How Mass Shootings Are Forcing Schools To Re-Evaluate Safety
After gunman Kevin Janson Neal killed his wife and then two neighbors one Tuesday morning in November, he headed for Rancho Tehama Elementary School, weapons in hand.
It was just before 8 a.m. when teachers heard the crackle of gunfire in the small, rural town of Rancho Tehama, in Northern California. The elementary school — with about 100 students and 9 staff — immediately went on lockdown.
The training that teachers and staff practice for such emergencies helped to prevent a massive school shooting like the horror at Sandy Hook elementary in 2012, says Richard Fitzpartrick the superintendent of the school's district.
The fact that teachers and staff have to rehearse active shooter drills may seem unsettling, but Superintendent Fitzpatrick points to a silver lining: "If we can lockdown," he says, "our kids can go home safely at the end of the day."
Mass shootings are a new reality that schools, teachers and administrators must learn to face. Even parents are looking for ways to protect their children by buying bullet-proof panels to slip into their backpacks in case of a school shooting. In 2017 there were 318 mass shootings in the U.S., according to data from the Gun Violence Archive, a nonprofit that tracks gun violence. And since Sandy Hook in 2012 — there have been more than 160 school shootings.
By some estimates, there's a school shooting about once a week in America, so districts are preparing emergency plans. About two-thirds of all school districts in the county conduct active-shooter exercises and nearly all of them have a plan if a shooter comes into the school, according to a report by the Government Accountability Office.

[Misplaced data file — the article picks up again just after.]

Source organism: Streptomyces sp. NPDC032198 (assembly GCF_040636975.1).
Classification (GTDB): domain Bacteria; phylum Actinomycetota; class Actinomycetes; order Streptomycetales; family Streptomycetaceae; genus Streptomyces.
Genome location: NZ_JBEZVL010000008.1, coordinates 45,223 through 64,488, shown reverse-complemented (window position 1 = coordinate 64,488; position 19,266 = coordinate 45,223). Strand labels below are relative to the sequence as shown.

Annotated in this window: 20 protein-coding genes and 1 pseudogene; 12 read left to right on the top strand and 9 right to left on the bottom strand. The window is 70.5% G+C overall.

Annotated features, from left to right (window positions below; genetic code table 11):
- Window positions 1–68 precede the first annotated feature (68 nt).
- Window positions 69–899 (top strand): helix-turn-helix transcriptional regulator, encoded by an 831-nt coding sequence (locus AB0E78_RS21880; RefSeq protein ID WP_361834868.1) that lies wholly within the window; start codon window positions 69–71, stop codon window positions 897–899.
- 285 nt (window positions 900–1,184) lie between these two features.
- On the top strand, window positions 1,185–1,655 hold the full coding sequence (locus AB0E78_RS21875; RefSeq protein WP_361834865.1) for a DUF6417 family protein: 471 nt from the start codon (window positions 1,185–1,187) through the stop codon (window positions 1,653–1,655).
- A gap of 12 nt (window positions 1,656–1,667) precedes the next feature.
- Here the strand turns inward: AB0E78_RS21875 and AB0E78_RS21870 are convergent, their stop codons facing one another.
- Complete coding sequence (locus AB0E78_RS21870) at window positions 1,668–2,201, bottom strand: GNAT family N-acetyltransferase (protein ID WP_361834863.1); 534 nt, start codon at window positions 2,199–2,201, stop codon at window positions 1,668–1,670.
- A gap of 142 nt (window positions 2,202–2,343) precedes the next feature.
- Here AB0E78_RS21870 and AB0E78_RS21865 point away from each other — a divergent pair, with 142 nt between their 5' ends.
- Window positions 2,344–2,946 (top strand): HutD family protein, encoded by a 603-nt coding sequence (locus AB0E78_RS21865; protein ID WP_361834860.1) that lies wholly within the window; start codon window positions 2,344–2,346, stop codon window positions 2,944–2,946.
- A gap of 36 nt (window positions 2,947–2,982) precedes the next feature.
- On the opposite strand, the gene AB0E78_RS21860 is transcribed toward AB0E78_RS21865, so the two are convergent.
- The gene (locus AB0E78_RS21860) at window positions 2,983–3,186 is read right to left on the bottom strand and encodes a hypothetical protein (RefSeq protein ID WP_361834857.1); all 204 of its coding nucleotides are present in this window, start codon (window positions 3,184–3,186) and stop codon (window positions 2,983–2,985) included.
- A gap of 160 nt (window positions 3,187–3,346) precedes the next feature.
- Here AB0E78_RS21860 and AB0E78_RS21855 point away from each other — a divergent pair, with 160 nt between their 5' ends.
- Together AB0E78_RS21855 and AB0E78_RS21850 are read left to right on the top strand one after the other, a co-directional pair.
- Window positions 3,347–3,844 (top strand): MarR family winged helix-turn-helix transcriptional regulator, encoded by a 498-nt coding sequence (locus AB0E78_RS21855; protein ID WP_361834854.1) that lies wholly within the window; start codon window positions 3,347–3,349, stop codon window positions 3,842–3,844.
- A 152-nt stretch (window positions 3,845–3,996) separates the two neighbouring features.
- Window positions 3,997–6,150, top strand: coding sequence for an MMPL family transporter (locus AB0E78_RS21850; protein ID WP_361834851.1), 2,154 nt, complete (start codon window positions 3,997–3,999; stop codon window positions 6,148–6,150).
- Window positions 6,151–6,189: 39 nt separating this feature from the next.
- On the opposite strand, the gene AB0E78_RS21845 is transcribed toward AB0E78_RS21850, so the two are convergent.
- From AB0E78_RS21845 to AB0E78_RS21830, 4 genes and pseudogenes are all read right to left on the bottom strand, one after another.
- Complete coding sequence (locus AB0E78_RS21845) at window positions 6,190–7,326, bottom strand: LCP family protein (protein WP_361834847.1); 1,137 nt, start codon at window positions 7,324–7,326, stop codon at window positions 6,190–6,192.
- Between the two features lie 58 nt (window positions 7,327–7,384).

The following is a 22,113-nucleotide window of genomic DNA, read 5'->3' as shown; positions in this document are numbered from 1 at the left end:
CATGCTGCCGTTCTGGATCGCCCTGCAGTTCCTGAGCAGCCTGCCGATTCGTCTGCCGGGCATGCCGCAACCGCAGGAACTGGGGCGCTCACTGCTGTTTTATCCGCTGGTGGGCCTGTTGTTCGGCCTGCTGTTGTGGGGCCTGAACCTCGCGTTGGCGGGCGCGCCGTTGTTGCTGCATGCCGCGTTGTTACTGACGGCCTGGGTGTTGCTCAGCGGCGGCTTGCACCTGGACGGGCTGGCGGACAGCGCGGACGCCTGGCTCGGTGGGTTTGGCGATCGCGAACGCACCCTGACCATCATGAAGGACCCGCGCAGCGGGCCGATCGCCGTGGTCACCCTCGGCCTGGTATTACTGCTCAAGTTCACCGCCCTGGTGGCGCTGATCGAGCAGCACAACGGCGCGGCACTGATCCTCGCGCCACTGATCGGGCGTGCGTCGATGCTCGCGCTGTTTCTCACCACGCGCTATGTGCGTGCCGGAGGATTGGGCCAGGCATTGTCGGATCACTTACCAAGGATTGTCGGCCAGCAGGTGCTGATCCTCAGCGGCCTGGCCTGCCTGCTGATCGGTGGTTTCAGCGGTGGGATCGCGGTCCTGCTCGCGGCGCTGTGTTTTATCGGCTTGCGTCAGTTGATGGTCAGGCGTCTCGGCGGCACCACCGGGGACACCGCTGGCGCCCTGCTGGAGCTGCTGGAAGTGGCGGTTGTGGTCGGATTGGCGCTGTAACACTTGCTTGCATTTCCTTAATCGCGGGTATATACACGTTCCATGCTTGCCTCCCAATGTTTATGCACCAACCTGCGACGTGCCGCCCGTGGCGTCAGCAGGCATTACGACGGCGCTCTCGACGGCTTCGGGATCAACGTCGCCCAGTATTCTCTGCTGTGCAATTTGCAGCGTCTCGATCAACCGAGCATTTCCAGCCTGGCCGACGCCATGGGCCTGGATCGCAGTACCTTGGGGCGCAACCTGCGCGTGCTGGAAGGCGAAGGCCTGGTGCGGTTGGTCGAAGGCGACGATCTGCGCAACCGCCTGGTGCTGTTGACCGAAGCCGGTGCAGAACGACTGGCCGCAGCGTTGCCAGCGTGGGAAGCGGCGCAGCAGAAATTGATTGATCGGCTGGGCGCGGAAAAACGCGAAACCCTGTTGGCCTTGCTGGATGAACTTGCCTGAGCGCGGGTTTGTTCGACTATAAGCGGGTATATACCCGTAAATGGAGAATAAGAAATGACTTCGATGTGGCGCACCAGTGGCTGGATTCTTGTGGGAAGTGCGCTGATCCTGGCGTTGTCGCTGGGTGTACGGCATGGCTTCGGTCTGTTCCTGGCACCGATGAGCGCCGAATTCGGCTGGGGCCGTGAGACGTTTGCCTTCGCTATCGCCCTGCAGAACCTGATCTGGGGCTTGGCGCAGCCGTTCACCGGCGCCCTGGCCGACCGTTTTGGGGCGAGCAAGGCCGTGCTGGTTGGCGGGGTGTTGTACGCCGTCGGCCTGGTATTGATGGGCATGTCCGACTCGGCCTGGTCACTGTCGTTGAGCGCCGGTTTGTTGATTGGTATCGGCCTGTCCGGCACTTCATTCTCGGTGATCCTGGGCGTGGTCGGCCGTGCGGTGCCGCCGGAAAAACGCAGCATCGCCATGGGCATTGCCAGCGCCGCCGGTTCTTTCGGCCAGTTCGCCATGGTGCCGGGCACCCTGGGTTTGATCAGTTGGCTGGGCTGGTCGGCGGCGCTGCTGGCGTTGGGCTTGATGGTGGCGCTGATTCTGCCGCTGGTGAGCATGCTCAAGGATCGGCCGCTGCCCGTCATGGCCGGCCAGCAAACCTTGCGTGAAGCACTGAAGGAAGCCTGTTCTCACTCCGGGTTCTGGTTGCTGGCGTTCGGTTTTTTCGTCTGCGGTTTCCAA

Federal agencies recommend a run, hide, fight protocol for schools, with the fight component meant only for adults. Schools are adopting standard lockdown procedures like shutting doors, turning off lights and hiding, in addition to much more active response, such as fighting back against gunmen. Many schools have used a program that teaches this more active response called ALICE Training Institute. ALICE stands for alert, lockdown, inform, counter and evacuate.
The program teaches school staff that they have choices, including fighting back as a last resort. That action can range from distracting the attacker, throwing books or something heavier, or group-tackling.
About a quarter of schools in the country — 3,700 — have had ALICE training, according to the organization.
The quick actions of teachers locking down the elementary school in Northern Calif., likely averted a massacre, says Phil Johnston, the assistant Tehama County Sheriff.
The shooter repeatedly tried to get through the kindergarten door, but couldn't because staff had locked all the doors. Frustrated, he began firing at the windows and walls. Children were tucked under desks while teachers tried to keep them calm. One student was shot and is still in the hospital.
"I really, truly believe that we would have had a horrific bloodbath at that school," Johnston says. "I can't say how important that is."